What is an Automated Market Maker (AMM) in Crypto?

It may take some time to understand how everything works in the crypto industry. This can certainly be the case for crypto trading, as a number of essential tools and additional features are used in the process. One such tool, an automated market maker (AMM), is now used daily by traders to place trades.

But what is an automated market maker and can it help you?

What is an Automated Market Maker (AMM)?

One of the main desires of many cryptocurrency holders is to trade without trust. Unfortunately, third parties and central authorities can be problematic and time-consuming in finance, so decentralized finance (DeFi) services are designed to eliminate these issues. This is where automated market makers come in handy.

An automated market maker is a digital tool or protocol used to facilitate trustless crypto transactions, i.e. without third parties. Although not used by all cryptocurrency exchanges, they are used by all decentralized cryptocurrency exchanges (DEXs). However, many major crypto exchanges today, such as Coinbase and Kraken, do not use a decentralized model, which may be off-putting to some, as the whole idea of ​​cryptocurrency is largely based on decentralization.

So, if you want to use a completely decentralized exchange, you will come into contact with an automated market maker.

The first decentralized exchange to launch a successful automated market maker was Uniswap, which exists on the Ethereum blockchain. Since its launch in 2018, automated market makers have become much more common in DeFi.

You won’t find an automated market maker anywhere outside of the DeFi industry. They are essentially an alternative to the typical order books used by regular exchanges. Instead of one user bidding a price to buy an asset from another user, AMMs step in and price assets as accurately as possible. So how does it work?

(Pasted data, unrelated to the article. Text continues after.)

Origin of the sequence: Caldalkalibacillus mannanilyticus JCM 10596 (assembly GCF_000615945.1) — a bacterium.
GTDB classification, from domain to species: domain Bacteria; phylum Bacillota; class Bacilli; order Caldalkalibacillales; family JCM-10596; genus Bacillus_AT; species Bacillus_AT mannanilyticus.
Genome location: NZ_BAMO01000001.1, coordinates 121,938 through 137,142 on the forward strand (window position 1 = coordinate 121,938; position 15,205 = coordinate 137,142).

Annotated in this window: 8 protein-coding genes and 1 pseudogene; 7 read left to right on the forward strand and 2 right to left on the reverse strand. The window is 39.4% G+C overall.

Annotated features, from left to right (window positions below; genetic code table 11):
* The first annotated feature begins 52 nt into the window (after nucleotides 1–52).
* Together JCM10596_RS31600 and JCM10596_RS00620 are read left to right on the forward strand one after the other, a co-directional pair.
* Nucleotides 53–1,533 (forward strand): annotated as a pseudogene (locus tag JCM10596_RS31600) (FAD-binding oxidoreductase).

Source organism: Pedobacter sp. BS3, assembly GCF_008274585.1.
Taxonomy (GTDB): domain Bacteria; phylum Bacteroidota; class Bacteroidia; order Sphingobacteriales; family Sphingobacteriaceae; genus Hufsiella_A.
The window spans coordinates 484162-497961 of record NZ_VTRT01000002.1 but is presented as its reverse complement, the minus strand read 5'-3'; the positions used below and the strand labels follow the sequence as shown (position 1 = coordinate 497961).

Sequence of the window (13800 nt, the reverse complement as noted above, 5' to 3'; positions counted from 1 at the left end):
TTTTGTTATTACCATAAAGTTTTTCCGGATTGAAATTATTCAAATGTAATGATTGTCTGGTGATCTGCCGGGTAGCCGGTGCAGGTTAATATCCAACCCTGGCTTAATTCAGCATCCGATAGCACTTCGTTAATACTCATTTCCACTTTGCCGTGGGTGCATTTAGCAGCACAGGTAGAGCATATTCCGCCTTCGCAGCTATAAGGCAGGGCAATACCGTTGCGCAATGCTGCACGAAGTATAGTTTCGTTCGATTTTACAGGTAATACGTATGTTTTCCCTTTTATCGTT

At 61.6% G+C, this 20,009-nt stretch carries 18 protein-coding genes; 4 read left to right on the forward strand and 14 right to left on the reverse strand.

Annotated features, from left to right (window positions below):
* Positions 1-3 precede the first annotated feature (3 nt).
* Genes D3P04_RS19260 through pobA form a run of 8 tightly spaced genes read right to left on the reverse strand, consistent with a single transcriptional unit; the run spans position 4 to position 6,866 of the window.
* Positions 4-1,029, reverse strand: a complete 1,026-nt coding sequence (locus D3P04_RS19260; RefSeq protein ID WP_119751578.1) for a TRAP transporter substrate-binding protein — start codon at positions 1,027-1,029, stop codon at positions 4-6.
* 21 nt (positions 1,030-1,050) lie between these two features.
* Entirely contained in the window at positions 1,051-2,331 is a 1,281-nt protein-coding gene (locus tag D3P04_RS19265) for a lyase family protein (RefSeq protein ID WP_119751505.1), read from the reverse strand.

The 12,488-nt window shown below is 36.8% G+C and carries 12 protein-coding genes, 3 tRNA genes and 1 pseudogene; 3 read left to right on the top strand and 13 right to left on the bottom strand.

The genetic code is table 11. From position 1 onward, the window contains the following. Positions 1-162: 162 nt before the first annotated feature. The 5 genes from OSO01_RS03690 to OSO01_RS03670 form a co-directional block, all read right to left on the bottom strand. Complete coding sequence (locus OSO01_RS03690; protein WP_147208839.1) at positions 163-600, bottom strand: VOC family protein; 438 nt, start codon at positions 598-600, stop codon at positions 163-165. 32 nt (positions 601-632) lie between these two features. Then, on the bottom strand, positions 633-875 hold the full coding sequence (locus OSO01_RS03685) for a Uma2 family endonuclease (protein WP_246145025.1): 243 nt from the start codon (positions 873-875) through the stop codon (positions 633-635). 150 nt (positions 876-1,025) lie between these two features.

How does an automated market maker work?

Automated market makers rely on mathematical formulas to automatically price assets without human intervention. Liquidity pools play another key role in this process.

On a crypto exchange, a single liquidity pool contains a large pile of assets locked in a smart contract. The main purpose of these locked tokens is to provide liquidity, hence their name. Liquidity pools require liquidity providers (i.e. asset providers) to create a market.

These liquidity pools can be used for several purposes, such as yield farming and borrowing or lending.

Within liquidity pools, two different assets come together to form a trading pair. For example, if you saw two asset names next to each other separated by a slash (like USDT/BNB, ETH/DAI) on a decentralized exchange, then you are looking at a trading pair. These sample pairs are ERC-20 tokens on the Ethereum blockchain (like most decentralized exchanges).

The ratio of the amount of one asset to another in a trading pair need not be equal. For example, a pool might contain 80% Ethereum and 20% Tether tokens, giving an overall ratio of 4:1. But pools can also have equal ratios.